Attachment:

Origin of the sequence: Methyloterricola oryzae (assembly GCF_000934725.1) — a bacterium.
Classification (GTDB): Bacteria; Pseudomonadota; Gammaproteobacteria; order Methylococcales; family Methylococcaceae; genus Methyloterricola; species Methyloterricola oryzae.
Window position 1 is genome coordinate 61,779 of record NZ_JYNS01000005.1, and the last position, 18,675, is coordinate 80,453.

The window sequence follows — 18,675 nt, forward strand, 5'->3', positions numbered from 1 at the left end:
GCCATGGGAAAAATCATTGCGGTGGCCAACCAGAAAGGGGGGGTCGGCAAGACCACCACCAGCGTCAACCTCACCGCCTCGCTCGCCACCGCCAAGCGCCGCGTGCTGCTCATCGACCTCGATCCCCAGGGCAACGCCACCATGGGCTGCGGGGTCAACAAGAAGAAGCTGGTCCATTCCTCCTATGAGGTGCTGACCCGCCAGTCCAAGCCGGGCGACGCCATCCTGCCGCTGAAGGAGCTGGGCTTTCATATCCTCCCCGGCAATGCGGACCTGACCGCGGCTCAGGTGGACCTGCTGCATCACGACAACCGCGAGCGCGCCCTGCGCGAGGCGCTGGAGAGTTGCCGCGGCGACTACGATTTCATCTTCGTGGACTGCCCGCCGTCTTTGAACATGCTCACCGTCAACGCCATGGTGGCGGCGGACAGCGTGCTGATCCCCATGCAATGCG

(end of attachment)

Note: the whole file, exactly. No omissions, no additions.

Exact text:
Origin of the sequence: Methyloterricola oryzae (assembly GCF_000934725.1) — a bacterium.
Classification (GTDB): Bacteria; Pseudomonadota; Gammaproteobacteria; order Methylococcales; family Methylococcaceae; genus Methyloterricola; species Methyloterricola oryzae.
Window position 1 is genome coordinate 61,779 of record NZ_JYNS01000005.1, and the last position, 18,675, is coordinate 80,453.

The window sequence follows — 18,675 nt, forward strand, 5'->3', positions numbered from 1 at the left end:
GCCATGGGAAAAATCATTGCGGTGGCCAACCAGAAAGGGGGGGTCGGCAAGACCACCACCAGCGTCAACCTCACCGCCTCGCTCGCCACCGCCAAGCGCCGCGTGCTGCTCATCGACCTCGATCCCCAGGGCAACGCCACCATGGGCTGCGGGGTCAACAAGAAGAAGCTGGTCCATTCCTCCTATGAGGTGCTGACCCGCCAGTCCAAGCCGGGCGACGCCATCCTGCCGCTGAAGGAGCTGGGCTTTCATATCCTCCCCGGCAATGCGGACCTGACCGCGGCTCAGGTGGACCTGCTGCATCACGACAACCGCGAGCGCGCCCTGCGCGAGGCGCTGGAGAGTTGCCGCGGCGACTACGATTTCATCTTCGTGGACTGCCCGCCGTCTTTGAACATGCTCACCGTCAACGCCATGGTGGCGGCGGACAGCGTGCTGATCCCCATGCAATGCG